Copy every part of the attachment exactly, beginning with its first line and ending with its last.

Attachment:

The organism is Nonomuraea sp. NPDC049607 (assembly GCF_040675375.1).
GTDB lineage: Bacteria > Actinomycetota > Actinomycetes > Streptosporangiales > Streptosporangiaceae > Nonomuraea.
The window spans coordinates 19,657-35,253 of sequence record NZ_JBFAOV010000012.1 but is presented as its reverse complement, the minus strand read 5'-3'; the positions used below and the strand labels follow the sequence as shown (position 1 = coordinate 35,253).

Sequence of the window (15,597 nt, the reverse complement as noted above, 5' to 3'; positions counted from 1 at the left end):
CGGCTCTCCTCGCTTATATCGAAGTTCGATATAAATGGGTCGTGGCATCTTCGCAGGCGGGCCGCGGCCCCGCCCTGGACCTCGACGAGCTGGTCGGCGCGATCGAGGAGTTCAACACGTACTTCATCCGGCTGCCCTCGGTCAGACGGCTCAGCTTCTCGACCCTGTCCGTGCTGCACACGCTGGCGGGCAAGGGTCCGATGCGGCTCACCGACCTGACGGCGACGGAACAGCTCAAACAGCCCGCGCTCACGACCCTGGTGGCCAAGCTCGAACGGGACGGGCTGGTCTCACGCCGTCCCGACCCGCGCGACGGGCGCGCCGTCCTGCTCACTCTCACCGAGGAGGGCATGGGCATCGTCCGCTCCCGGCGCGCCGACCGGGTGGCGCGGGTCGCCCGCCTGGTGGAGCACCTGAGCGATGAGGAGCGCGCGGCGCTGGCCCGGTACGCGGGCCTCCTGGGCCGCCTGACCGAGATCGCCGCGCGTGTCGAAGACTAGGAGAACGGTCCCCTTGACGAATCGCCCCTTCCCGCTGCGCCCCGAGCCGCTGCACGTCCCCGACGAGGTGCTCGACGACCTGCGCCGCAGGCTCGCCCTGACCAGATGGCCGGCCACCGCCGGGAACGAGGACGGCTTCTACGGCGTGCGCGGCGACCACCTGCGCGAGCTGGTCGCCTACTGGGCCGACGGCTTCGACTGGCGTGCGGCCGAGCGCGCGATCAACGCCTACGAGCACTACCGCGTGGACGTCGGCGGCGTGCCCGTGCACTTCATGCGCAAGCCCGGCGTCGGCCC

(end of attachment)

The organism is Nonomuraea sp. NPDC049607 (assembly GCF_040675375.1).
GTDB lineage: Bacteria > Actinomycetota > Actinomycetes > Streptosporangiales > Streptosporangiaceae > Nonomuraea.
The window spans coordinates 19,657-35,253 of sequence record NZ_JBFAOV010000012.1 but is presented as its reverse complement, the minus strand read 5'-3'; the positions used below and the strand labels follow the sequence as shown (position 1 = coordinate 35,253).

Sequence of the window (15,597 nt, the reverse complement as noted above, 5' to 3'; positions counted from 1 at the left end):
CGGCTCTCCTCGCTTATATCGAAGTTCGATATAAATGGGTCGTGGCATCTTCGCAGGCGGGCCGCGGCCCCGCCCTGGACCTCGACGAGCTGGTCGGCGCGATCGAGGAGTTCAACACGTACTTCATCCGGCTGCCCTCGGTCAGACGGCTCAGCTTCTCGACCCTGTCCGTGCTGCACACGCTGGCGGGCAAGGGTCCGATGCGGCTCACCGACCTGACGGCGACGGAACAGCTCAAACAGCCCGCGCTCACGACCCTGGTGGCCAAGCTCGAACGGGACGGGCTGGTCTCACGCCGTCCCGACCCGCGCGACGGGCGCGCCGTCCTGCTCACTCTCACCGAGGAGGGCATGGGCATCGTCCGCTCCCGGCGCGCCGACCGGGTGGCGCGGGTCGCCCGCCTGGTGGAGCACCTGAGCGATGAGGAGCGCGCGGCGCTGGCCCGGTACGCGGGCCTCCTGGGCCGCCTGACCGAGATCGCCGCGCGTGTCGAAGACTAGGAGAACGGTCCCCTTGACGAATCGCCCCTTCCCGCTGCGCCCCGAGCCGCTGCACGTCCCCGACGAGGTGCTCGACGACCTGCGCCGCAGGCTCGCCCTGACCAGATGGCCGGCCACCGCCGGGAACGAGGACGGCTTCTACGGCGTGCGCGGCGACCACCTGCGCGAGCTGGTCGCCTACTGGGCCGACGGCTTCGACTGGCGTGCGGCCGAGCGCGCGATCAACGCCTACGAGCACTACCGCGTGGACGTCGGCGGCGTGCCCGTGCACTTCATGCGCAAGCCCGGCGTCGGCCC